For the second time in the last 4 years, and the seventh since the Clean Water Act was adopted in 1972, the federal government has revised the definition of the term “Waters of the United States” for the purposes of the federal Clean Water Act. The Environmental Protection Agency and the Army Corps of Engineers released a proposed rule Tuesday with the new definition. Like each iteration before it, this one will have broad implications for public agencies and private property owners.
Some of that Bay Area tax voters approved for saving and restoring baylands is making its way back to Marin. In 2016, 73.5 percent of Marin voters endorsed a $12 annual parcel tax to create and fund the San Francisco Bay Restoration Authority, and the agency just awarded Marin a $520,000 grant to help design a project that would restore 85 to 155 acres of wetlands around Novato’s Deer Island.
The Trump administration is poised to roll back Clean Water Act protections on millions of acres of waterways and wetlands, including up to two-thirds of California’s inland streams, following through on a promise to agriculture interests and real estate developers to rewrite an Obama-era rule limiting pollution.
A proposal that federal officials said was intended to simplify federal water laws has instead been interpreted to do the opposite – and the U.S. Environmental Protection Agency is scrambling to defend itself to agriculture and other industries.
A recently completed inventory of tricolored blackbirds has found a steep drop in the birds’ spiraling population statewide, with scientists worrying that this year’s drought will lessen future populations.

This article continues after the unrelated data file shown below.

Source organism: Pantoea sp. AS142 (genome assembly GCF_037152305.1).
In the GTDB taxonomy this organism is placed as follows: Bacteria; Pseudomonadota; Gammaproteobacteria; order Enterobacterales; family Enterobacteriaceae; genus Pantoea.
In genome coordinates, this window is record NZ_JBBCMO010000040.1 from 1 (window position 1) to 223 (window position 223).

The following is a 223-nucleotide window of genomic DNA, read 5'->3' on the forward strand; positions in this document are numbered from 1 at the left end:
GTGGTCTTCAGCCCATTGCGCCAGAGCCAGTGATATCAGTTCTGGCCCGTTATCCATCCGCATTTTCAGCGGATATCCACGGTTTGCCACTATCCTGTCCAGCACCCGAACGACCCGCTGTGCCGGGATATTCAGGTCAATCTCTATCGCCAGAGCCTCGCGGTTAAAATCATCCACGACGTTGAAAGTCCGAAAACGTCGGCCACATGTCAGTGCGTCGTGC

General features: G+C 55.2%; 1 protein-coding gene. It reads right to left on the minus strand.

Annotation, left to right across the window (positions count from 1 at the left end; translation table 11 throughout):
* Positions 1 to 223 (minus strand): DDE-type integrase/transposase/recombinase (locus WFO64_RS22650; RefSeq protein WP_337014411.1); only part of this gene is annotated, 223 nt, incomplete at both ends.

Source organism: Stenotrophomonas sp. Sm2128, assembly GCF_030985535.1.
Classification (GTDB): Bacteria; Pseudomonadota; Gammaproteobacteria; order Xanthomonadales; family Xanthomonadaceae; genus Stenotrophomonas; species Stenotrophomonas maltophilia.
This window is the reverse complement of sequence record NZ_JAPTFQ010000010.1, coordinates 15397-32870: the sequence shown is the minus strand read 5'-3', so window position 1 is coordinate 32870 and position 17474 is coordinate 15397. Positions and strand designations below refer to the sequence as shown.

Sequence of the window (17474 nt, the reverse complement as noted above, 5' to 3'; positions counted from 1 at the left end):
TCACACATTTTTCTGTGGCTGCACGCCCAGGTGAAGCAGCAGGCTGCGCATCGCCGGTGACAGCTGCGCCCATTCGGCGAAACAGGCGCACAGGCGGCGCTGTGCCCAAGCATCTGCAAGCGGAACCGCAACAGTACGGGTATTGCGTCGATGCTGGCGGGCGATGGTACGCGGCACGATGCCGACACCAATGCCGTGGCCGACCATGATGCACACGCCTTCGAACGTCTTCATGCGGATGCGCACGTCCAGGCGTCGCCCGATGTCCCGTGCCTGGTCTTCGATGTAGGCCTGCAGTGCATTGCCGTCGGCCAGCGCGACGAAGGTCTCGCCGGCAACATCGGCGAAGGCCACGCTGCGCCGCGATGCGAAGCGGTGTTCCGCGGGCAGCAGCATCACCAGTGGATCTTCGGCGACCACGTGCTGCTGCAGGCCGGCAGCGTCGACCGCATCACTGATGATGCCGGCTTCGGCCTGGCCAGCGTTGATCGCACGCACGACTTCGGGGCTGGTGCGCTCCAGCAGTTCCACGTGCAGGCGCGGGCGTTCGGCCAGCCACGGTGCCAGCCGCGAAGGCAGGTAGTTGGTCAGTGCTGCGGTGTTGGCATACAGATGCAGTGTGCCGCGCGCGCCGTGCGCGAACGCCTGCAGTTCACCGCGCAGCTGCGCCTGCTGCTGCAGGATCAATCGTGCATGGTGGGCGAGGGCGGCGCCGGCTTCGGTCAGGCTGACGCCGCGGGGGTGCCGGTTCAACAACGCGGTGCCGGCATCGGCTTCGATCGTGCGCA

“California’s Central Valley hosts millions of migrating shorebirds. It’s a critical stopping point on migration route that runs thousands of miles. But the drought could make it difficult for birds to find a haven.”
“The Bureau of Reclamation and the U.S. Fish and Wildlife Service announced today [April 24] they have signed a Record of Decision for a comprehensive, 30-year plan to restore and enhance Suisun Marsh, a critical part of the San Francisco Bay/Sacramento-San Joaquin River Delta estuary ecosystem.”
From the Association of California Water Agencies (ACWA):
“On April 21 the U.S. Environmental Protection Agency (EPA) published in the Federal Register the proposed rule revising the definition of ‘waters of the United States’ under the federal Clean Water Act. This formalizes the proposed changes released in draft form on March 25 and marks the beginning of a 90-day comment period that ends July 21, 2014.”
From the U.S. Environmental Protection Agency (EPA):
“The U.S. Environmental Protection Agency (EPA) Regional Administrator Jared Blumenfeld today [April 22] announced nearly $5 million in EPA grants to state and local agencies to restore water quality and wetlands throughout the San Francisco Bay watershed at a ceremony held at Breuner Marsh (Richmond, Calif.)—one of the sites to receive federal restoration grant funding. The ceremony was attended by U.S.